A Movie A Day #183: No Code of Conduct (1998, directed by David Lee…sorry, Bret Michaels)


From the strange period of time in which Charlie Sheen wanted people to call him Charles, comes this generic action movie.

Detective Jake Peterson (Charles Sheen) is a loser.  Even though his father (Martin Sheen) is the chief of police, Jake is so bad at his job that he has been assigned to work in the evidence locker.  His wife (Meredith Salenger) is always yelling at him for being a neglectful father.  The only person who likes Jake is his partner (Mark Dascasos, who is wasted) and partner’s never live for long in cop movies.  When Jake discovers that evil businessman Julian Disanto (Ron Masak) is plotting to smuggle Mexican heroin into Arizona, he has a chance for redemption but it will not be easy because Disanto is not only working with a corrupt DEA agent (Paul Gleason, of course) but he also has a band of psychotic henchmen.

This predictable and not very exciting action film is interesting for two reasons.  First of all, it was directed by the poor man’s David Lee Roth, Bret Michaels.  At the time, the future star of Rock of Love and Celebrity Apprentice winner was best known for being the lead singer of the most boring hair metal band of the 80s, Poison.  It is always interesting when someone who found fame as something other than a filmmaker tries his hand at directing.  Sometimes, the results can be surprisingly good and sometimes, the result is No Code For Conduct.  Michaels and Sheen (who co-wrote the script) may have been trying to pull off an homage to the action films of their youth but No Code For Conduct has more in common with the work of Uwe Boll than the work of William Friedkin.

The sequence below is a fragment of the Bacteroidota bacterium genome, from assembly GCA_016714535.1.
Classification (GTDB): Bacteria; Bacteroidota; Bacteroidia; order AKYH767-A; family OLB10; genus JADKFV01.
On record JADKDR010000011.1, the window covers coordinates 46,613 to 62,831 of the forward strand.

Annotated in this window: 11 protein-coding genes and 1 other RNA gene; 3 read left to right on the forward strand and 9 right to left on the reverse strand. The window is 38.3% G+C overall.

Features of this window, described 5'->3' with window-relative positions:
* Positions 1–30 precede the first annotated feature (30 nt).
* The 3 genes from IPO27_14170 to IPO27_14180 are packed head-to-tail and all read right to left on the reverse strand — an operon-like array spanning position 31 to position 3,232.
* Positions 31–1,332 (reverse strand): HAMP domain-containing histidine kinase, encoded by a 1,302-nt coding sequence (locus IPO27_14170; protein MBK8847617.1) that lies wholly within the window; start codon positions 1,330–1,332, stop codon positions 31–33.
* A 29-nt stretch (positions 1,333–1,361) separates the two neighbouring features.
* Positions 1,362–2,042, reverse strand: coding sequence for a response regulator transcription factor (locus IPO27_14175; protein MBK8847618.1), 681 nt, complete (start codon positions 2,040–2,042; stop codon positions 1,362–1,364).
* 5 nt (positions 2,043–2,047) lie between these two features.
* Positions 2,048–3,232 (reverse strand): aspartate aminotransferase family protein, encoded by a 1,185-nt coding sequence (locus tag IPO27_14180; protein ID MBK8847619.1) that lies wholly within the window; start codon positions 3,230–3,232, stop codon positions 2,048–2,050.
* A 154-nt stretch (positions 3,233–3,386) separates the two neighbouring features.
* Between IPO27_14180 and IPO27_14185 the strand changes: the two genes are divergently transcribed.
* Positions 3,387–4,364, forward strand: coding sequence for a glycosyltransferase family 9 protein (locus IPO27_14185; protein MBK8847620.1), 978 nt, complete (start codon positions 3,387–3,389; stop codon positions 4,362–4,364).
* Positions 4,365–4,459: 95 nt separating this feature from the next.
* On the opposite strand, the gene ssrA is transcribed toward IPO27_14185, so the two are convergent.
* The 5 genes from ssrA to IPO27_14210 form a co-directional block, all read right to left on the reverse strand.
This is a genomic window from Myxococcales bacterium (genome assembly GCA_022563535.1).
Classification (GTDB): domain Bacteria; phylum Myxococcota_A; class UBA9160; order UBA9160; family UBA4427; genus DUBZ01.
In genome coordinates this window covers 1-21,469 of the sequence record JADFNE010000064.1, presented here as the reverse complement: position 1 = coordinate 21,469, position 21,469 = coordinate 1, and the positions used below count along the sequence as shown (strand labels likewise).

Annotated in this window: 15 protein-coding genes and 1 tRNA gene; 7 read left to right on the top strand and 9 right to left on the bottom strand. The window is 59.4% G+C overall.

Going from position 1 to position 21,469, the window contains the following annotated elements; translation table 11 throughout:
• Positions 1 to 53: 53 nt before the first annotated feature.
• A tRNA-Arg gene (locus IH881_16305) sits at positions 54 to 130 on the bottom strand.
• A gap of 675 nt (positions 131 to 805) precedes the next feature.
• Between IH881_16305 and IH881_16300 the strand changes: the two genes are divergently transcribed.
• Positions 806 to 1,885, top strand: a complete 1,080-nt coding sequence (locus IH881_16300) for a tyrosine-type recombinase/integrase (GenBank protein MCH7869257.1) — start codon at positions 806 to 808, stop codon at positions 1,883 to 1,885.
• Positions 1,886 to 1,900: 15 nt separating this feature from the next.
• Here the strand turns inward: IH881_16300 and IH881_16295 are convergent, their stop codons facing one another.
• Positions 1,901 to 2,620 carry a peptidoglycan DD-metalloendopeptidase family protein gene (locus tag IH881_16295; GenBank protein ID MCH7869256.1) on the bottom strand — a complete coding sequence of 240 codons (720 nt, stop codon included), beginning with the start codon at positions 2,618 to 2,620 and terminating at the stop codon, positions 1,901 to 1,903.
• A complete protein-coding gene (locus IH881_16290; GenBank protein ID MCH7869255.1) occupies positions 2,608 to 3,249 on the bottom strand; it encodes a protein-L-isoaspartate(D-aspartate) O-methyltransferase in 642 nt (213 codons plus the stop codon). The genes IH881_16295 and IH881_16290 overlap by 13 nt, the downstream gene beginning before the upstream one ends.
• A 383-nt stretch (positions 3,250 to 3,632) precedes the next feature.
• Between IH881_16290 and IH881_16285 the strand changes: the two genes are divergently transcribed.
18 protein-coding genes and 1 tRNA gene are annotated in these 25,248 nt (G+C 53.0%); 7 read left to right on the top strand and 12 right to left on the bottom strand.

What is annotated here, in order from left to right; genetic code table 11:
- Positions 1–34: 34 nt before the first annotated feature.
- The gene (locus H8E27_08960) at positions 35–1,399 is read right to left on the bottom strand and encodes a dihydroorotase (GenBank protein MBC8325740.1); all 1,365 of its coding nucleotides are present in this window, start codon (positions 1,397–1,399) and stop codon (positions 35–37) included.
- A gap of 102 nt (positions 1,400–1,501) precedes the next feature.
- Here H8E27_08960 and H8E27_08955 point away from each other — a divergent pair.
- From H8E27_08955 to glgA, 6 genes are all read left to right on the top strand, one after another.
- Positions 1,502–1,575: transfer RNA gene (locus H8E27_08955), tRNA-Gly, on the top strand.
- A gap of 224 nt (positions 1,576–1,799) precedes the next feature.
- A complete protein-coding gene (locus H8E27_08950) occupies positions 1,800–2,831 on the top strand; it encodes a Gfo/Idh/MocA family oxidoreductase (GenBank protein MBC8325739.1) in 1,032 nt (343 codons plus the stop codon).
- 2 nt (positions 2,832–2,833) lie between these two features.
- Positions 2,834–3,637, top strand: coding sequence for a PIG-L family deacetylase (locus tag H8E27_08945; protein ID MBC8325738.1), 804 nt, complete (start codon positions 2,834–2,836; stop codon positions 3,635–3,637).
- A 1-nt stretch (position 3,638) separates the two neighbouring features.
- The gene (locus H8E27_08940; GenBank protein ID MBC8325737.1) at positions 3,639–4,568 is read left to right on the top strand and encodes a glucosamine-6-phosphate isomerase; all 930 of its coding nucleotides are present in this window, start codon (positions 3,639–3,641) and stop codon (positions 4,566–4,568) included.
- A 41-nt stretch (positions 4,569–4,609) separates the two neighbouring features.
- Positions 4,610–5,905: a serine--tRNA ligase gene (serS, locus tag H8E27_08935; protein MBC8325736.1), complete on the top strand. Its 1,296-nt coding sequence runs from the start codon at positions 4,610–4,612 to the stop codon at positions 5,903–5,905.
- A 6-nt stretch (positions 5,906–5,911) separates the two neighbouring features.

The other interesting thing about No Code for Conduct is that, even though “Charles” and Martin are top-billed, it is actually a four Sheen/Estevez movie.  Renee Estevez briefly appears as a cop while Martin’s brother, Joe Estevez, is in charge of the police motor pool.  If No Code For Conduct is an act-off between the members of the Sheen/Estevez clan, Joe emerges as the clear winner.  Charlie does his wide-eyed intense thing.  Martin goes through the movie with a “the shit I do for my son” air of resignation.  Renee is not around long enough to make an impression.  But Joe?

Joe Estevez is the man!

Joe Estevez, the only Estevez that matters

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One response to “A Movie A Day #183: No Code of Conduct (1998, directed by David Lee…sorry, Bret Michaels)

  1. Pingback: A Movie A Day #184: A Letter From Death Row (1998, directed by Bret Michaels) | Through the Shattered Lens

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